Water and Air vs Earth and Fire
They were only shadowy figures to my unaided eye, like wave functions of large deer-like creatures that had not yet collapsed into a specific species. p.111 Wormwood Forest
Having shadowed and made reference to ongoing research by botanists, spiritualists, and string theorists for my work, I came across Mary Mycio's Wormwood Forest as part of my research. I was struck, much as I was by mid-nineties reports of the malformed frogs in Bock's Pond Minnesota, by the thriving populations of Roe deer, among other species, within this post-industrial, post-human wildlife refuge we most commonly refer to as a disaster area.
Father protecting Son
Son with Mother and Daughter
Son with Mother and Daughter
Mother and Daughter
Mother protecting Baby Daughter and watching Son
Mother watching Son
Paeonia high healious
In Paeonia high healious, a genetically modified flowering plant, based on a typical peony, is endowed with high-heeled shoe stamen. Peonies were chosen for this larger-than-life sculptural installation because this flower is symbolic of abundance and prosperity in many cultures, and these qualities are what I wish for in our world. Rendered from silk and burlap, the constructed plant serves simultaneously as skin and structure, trapping energy and acting as a metaphorical force field, giving an object form but in a way where it is inherently vulnerable.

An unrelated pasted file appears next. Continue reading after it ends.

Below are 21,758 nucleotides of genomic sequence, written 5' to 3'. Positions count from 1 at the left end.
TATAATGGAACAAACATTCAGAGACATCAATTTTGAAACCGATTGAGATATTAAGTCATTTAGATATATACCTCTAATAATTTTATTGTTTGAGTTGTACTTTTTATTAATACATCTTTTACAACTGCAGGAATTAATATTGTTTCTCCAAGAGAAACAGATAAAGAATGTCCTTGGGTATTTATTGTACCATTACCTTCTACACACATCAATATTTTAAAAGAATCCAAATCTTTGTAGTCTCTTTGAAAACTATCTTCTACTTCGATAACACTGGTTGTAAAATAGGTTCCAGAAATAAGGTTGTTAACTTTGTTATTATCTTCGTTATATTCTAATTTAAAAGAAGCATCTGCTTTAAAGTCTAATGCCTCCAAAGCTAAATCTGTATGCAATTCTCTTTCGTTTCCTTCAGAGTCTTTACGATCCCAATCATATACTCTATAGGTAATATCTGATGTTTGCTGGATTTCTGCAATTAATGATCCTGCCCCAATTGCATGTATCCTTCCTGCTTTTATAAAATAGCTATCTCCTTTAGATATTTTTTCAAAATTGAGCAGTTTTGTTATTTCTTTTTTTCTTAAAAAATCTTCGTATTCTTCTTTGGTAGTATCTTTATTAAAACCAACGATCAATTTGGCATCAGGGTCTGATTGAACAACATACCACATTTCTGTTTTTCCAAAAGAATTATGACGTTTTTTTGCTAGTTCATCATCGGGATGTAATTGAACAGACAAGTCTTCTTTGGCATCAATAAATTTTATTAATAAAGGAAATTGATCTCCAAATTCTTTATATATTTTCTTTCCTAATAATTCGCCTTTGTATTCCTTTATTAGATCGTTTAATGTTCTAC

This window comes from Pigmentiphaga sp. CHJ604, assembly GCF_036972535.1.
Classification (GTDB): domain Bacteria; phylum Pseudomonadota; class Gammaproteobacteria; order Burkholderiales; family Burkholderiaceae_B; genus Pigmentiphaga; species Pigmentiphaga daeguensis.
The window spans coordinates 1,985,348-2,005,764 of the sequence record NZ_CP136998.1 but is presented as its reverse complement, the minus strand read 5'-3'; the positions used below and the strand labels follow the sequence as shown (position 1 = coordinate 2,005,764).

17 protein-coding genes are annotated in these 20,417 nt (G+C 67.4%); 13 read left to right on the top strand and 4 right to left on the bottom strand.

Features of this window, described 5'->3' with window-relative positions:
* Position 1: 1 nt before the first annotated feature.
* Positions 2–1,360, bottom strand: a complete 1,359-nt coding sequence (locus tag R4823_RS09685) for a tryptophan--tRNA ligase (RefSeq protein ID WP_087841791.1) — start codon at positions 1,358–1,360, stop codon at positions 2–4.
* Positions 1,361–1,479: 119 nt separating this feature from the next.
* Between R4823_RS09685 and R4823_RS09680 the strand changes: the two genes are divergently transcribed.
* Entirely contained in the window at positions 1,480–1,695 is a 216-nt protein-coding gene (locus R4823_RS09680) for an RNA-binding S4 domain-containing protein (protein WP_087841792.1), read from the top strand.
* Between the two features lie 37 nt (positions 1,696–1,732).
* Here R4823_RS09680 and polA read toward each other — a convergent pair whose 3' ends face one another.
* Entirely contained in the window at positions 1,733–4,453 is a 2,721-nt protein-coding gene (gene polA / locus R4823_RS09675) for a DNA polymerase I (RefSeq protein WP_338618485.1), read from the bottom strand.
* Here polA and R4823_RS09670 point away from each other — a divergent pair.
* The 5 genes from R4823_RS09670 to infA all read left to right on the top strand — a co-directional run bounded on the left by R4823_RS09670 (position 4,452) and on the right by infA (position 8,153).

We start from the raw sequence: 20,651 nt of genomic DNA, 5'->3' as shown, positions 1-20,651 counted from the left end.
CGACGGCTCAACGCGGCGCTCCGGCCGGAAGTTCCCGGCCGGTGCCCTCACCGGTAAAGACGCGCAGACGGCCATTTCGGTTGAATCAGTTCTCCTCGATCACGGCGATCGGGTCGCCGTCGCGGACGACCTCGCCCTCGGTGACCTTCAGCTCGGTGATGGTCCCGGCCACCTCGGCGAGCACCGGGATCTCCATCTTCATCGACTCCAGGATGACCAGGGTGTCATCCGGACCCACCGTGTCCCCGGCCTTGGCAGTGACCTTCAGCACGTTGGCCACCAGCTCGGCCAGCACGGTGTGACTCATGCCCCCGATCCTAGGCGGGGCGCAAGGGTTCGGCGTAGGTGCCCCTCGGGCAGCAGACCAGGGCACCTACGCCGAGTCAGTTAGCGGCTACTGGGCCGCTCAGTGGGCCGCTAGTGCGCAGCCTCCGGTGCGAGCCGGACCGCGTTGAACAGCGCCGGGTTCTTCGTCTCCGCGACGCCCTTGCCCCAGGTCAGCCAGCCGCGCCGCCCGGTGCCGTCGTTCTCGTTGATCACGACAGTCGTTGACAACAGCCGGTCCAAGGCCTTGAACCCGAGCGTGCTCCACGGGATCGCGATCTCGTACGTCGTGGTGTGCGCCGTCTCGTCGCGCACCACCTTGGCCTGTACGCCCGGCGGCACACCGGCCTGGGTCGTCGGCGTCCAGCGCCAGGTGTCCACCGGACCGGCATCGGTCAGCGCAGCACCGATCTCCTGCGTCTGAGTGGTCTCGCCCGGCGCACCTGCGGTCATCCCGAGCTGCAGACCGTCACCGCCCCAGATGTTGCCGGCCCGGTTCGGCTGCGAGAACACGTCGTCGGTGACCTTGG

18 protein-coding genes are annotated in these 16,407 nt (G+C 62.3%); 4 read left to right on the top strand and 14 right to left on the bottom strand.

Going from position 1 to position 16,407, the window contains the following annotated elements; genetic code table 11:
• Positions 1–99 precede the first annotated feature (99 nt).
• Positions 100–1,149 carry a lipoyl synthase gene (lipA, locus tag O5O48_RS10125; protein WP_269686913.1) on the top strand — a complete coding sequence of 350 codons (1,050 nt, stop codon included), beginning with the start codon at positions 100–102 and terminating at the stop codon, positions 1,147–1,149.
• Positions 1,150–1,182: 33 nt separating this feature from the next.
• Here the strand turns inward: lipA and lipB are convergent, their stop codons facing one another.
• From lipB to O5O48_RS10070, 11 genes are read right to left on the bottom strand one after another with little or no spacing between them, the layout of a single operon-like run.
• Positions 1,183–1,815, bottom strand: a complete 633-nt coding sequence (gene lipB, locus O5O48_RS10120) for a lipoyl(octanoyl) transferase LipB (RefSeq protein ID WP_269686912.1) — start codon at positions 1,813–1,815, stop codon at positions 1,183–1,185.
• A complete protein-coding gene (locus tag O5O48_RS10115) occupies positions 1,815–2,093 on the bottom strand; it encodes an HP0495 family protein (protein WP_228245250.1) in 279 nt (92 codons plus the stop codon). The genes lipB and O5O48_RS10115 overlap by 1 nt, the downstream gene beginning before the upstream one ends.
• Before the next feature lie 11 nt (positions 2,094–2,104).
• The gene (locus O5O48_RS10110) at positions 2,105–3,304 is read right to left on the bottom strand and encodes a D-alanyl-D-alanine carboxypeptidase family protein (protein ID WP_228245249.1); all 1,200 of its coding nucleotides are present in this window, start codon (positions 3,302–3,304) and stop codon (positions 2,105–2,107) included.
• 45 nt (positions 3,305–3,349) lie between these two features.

Invisible Healing World
Bock's Pond:Para-Sites / Para-Noids
Bock's Pond:Para-Sites / Para-Noids
Roots Grow Both Ways
Starting with scientific theories of how disruptions occur in nature Sarah Wagner found herself interred in a subterranean root world constructed of silk and burlap. Like disrupted cells, the growing world that Wagner creates has no predictable end. Roots dangle in mid-air, stretching and groping like the air roots of a baobab. Or, perhaps they have not so much inertia, and instead silently suck moisture and nutrients from the atmosphere. These transitional subjects are as much being as becoming. The weight and gravity pull and worry the twine down to thread, simultaneously proving their existence as they erase themselves – asking us to will ourselves from the effects of gravity.
Roots Grow Both Waysis the newest chapter in Wagner's epic story, the Invisible Healing World, giving form to a parallel universe with the power to cure the woes of our world. IHW began with So Far SoGood, where transparent canary scouts perch warning us of danger while delighting in spirit, in extravagantly enlarged floating botanical medicinal specimens in I assert: Theobroma Cocoa, where the mother of chocolate exploded into moving pods and flowers, and the haunting silken skins of multi-limbed frogs, from Bock's Pond:Para-Sites / Para-Noids gave ghost form to this sentinel species.